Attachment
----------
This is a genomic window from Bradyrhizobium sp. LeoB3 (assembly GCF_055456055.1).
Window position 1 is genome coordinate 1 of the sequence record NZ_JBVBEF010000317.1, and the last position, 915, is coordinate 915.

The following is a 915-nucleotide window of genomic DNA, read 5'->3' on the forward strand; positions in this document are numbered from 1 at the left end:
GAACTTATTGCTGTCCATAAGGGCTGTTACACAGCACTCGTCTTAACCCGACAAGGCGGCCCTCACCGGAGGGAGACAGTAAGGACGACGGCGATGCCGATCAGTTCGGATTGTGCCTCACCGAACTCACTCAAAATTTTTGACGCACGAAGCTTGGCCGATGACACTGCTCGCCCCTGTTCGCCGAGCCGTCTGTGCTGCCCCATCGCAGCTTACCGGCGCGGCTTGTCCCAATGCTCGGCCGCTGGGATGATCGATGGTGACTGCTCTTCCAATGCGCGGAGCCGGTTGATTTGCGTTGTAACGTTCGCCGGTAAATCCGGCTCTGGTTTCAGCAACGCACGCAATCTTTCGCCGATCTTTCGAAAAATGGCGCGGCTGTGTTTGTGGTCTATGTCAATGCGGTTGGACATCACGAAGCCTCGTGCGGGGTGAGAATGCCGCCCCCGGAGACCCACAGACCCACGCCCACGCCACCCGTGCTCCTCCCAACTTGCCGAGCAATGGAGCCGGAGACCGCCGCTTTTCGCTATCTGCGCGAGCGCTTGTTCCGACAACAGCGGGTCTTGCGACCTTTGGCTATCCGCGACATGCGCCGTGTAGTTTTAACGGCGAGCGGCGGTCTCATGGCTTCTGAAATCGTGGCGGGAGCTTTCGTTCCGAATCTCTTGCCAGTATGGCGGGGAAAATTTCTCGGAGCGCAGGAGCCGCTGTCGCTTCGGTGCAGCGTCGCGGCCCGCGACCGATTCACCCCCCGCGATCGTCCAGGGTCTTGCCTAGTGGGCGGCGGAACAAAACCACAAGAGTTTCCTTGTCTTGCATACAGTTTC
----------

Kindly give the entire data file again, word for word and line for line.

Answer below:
This is a genomic window from Bradyrhizobium sp. LeoB3 (assembly GCF_055456055.1).
Window position 1 is genome coordinate 1 of the sequence record NZ_JBVBEF010000317.1, and the last position, 915, is coordinate 915.

The following is a 915-nucleotide window of genomic DNA, read 5'->3' on the forward strand; positions in this document are numbered from 1 at the left end:
GAACTTATTGCTGTCCATAAGGGCTGTTACACAGCACTCGTCTTAACCCGACAAGGCGGCCCTCACCGGAGGGAGACAGTAAGGACGACGGCGATGCCGATCAGTTCGGATTGTGCCTCACCGAACTCACTCAAAATTTTTGACGCACGAAGCTTGGCCGATGACACTGCTCGCCCCTGTTCGCCGAGCCGTCTGTGCTGCCCCATCGCAGCTTACCGGCGCGGCTTGTCCCAATGCTCGGCCGCTGGGATGATCGATGGTGACTGCTCTTCCAATGCGCGGAGCCGGTTGATTTGCGTTGTAACGTTCGCCGGTAAATCCGGCTCTGGTTTCAGCAACGCACGCAATCTTTCGCCGATCTTTCGAAAAATGGCGCGGCTGTGTTTGTGGTCTATGTCAATGCGGTTGGACATCACGAAGCCTCGTGCGGGGTGAGAATGCCGCCCCCGGAGACCCACAGACCCACGCCCACGCCACCCGTGCTCCTCCCAACTTGCCGAGCAATGGAGCCGGAGACCGCCGCTTTTCGCTATCTGCGCGAGCGCTTGTTCCGACAACAGCGGGTCTTGCGACCTTTGGCTATCCGCGACATGCGCCGTGTAGTTTTAACGGCGAGCGGCGGTCTCATGGCTTCTGAAATCGTGGCGGGAGCTTTCGTTCCGAATCTCTTGCCAGTATGGCGGGGAAAATTTCTCGGAGCGCAGGAGCCGCTGTCGCTTCGGTGCAGCGTCGCGGCCCGCGACCGATTCACCCCCCGCGATCGTCCAGGGTCTTGCCTAGTGGGCGGCGGAACAAAACCACAAGAGTTTCCTTGTCTTGCATACAGTTTC